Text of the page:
I’ve written my share here on iRunFar about running technique. Topics include:
- Alignment —Both general alignment and running-specific postures as the foundation for efficient landing and propulsion
- Mobility — Self-assessment and improvement strategies
- Strength — Both core stability and of the prime mover muscles (glutes, hamstrings, arms, to name a few)
But when considering how we propel ourselves while running — the specific strategies of how to move our limbs in the most efficient way — those pieces have been fewer. They include:
- Hip flexion — Driving the hip and leg upward
- Pawback — Pulling the leg beneath the body
- Plantarflexion — Pushing off using the foot behind the body
- Arm swing — How the arms, via the scapulae and trunk, complement and feed the legs
But a recent share by my colleague, friend, running physiologist, and gait expert, J.P. Gloria, DPT, struck a chord. When describing elite running form in a recent video, he noted that step length — the distance covered between one foot strike and the other — was the function of force production.
He said that step length “is largely influenced by how much force you produce into the ground. The more force produced by your legs into the ground, the farther forward you will go with each step.”
This certainly is true: A stronger leg force creates a greater ground reaction force. And like a rubber ball, the greater force we push into the ground, the greater the ground pushes back, delivering the energy to propel our body forward.
But harder isn’t always better, is it?
This line of thought renewed my interest into how we best move our limbs to generate such force. How we generate that force and how we direct that force may ultimately determine top speed, endurance, and sustainable (injury-minimizing) training and performance.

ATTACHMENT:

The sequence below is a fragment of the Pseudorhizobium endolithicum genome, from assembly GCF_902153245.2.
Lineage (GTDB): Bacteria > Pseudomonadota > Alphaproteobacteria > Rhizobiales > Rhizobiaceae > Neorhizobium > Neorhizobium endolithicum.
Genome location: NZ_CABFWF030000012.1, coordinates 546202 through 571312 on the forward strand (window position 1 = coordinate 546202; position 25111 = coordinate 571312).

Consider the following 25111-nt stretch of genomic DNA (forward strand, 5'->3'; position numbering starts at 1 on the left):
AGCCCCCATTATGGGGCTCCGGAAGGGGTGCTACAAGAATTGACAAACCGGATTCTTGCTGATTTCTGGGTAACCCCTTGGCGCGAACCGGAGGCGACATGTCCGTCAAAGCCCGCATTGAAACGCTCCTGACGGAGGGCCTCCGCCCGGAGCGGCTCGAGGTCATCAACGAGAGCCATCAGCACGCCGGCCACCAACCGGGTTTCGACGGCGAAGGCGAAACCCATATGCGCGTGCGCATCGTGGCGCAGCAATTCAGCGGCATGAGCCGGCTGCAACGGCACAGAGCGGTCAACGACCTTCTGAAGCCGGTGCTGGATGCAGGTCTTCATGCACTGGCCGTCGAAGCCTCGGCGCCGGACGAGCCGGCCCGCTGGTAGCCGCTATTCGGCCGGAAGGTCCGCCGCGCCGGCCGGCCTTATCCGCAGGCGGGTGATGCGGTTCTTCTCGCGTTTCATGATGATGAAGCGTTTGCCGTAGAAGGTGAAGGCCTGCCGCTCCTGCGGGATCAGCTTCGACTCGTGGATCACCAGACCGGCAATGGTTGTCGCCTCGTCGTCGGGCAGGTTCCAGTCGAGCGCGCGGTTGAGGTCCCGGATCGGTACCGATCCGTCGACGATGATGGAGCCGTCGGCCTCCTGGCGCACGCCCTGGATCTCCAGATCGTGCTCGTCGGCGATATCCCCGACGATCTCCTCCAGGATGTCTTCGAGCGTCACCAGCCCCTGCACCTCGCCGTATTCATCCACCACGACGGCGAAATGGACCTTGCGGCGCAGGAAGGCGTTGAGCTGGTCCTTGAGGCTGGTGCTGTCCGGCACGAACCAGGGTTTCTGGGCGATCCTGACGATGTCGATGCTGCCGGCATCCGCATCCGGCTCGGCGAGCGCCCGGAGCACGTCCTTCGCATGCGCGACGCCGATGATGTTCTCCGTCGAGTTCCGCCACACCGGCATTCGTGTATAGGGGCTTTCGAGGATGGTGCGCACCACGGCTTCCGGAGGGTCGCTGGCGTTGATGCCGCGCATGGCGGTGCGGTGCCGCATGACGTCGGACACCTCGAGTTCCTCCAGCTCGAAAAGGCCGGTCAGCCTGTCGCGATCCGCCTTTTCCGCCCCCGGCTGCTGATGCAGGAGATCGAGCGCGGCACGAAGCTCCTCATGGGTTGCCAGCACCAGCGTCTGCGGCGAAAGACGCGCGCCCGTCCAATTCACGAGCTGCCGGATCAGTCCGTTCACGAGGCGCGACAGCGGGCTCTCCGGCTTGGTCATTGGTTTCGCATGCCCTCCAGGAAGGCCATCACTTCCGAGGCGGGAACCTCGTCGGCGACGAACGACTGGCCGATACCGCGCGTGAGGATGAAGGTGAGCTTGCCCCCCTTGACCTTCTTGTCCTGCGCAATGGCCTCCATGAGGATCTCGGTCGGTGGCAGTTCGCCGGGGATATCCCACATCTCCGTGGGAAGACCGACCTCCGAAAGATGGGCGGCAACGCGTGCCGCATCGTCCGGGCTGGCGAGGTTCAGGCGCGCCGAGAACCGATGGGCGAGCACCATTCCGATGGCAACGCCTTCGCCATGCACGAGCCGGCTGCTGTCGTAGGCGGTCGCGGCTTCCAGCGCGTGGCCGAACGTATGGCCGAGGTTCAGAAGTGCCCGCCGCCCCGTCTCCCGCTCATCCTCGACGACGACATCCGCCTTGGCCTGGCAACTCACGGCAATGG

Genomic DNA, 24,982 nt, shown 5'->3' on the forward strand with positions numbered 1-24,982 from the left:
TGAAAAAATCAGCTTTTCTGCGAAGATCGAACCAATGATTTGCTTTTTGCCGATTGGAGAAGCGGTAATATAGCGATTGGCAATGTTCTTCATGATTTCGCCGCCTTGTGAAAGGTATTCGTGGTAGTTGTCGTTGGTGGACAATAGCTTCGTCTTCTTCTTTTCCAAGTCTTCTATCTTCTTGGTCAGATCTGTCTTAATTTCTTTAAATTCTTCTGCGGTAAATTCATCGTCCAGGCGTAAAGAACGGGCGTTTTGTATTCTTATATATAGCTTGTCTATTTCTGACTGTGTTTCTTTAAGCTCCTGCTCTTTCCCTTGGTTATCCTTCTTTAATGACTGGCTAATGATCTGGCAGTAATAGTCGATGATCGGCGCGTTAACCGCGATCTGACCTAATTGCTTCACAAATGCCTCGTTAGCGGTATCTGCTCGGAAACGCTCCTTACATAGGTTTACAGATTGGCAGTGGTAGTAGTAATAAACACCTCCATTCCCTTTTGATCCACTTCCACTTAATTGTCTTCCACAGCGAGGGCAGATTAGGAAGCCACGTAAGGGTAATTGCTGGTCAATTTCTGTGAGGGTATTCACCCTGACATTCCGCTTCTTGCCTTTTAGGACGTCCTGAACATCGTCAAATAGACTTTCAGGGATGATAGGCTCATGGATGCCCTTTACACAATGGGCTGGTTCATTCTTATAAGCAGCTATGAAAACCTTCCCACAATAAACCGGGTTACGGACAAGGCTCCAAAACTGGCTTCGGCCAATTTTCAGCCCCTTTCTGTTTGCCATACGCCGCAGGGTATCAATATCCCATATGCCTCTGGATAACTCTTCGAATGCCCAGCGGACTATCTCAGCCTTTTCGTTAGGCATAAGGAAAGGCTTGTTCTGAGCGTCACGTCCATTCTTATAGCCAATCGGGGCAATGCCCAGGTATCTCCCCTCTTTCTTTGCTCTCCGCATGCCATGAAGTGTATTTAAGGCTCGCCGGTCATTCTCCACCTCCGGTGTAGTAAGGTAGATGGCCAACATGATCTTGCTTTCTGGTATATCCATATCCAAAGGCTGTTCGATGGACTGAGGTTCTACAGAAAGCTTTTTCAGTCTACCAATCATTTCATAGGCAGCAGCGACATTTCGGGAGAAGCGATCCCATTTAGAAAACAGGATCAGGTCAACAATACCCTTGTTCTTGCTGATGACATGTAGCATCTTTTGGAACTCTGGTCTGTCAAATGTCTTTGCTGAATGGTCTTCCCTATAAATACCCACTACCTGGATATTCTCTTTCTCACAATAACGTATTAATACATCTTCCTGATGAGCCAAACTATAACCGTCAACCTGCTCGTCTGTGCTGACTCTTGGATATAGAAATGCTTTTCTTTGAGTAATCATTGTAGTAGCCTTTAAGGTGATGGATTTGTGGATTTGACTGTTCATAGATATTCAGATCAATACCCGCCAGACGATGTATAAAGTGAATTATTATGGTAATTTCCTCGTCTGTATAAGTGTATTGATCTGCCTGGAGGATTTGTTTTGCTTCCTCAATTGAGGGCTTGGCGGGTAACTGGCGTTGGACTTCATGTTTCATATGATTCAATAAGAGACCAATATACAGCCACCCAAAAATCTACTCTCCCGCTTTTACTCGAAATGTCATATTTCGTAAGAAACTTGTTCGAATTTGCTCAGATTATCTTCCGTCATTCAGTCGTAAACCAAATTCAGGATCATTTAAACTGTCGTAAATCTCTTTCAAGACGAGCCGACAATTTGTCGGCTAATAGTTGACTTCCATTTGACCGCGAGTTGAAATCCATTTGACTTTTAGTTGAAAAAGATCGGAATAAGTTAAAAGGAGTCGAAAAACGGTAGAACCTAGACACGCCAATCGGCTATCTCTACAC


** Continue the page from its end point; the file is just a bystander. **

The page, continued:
Moving Our Limbs Quickly Over a Distance Generates Force
When considering force generation, a few physics concepts are worth outlining:
- Velocity = Distance an object travels / Time it takes to travel
- Acceleration = Velocity change per unit of time
- Force = Mass of an object x Acceleration
Thus, to generate more propulsive force with limbs, we inherently need to move them faster.
(The other option in the force equation is mass. For all runners, a limb necessarily gaining weight would be less advantageous. While that weight may contribute to force production, it also increases the total load that must be propelled by that force. Thus, training to move the same limb faster is preferred.)
Distance secondarily plays a role in force production. The farther you can move a limb from start to impact, the more force can be generated. Consider the force generation of striking a punching bag with your fist. More force can be generated from a distance of two feet than two inches. There is more distance (and time) to generate force between the start and end positions of the movement.
This same idea applies to running. Larger limb movements — for both the legs and the arms — are more likely to generate larger forces than small movements.
However, large-magnitude arm and leg movements are not necessarily ideal for all runners. Sprinters combine lightning-fast limb movements over enormous motion arcs — in both the arms and legs — to generate the force required to sprint at top speeds. But even sprinters begin to decelerate after only a few seconds of maximal-effort sprinting.
Since distance runners train and perform for long periods of time, a balance must be struck with both limb excursion — how far the arms and legs move — and the speed at which they move. Moderate limb excursion and movement speed seem to be ideal and what most elite distance runners demonstrate.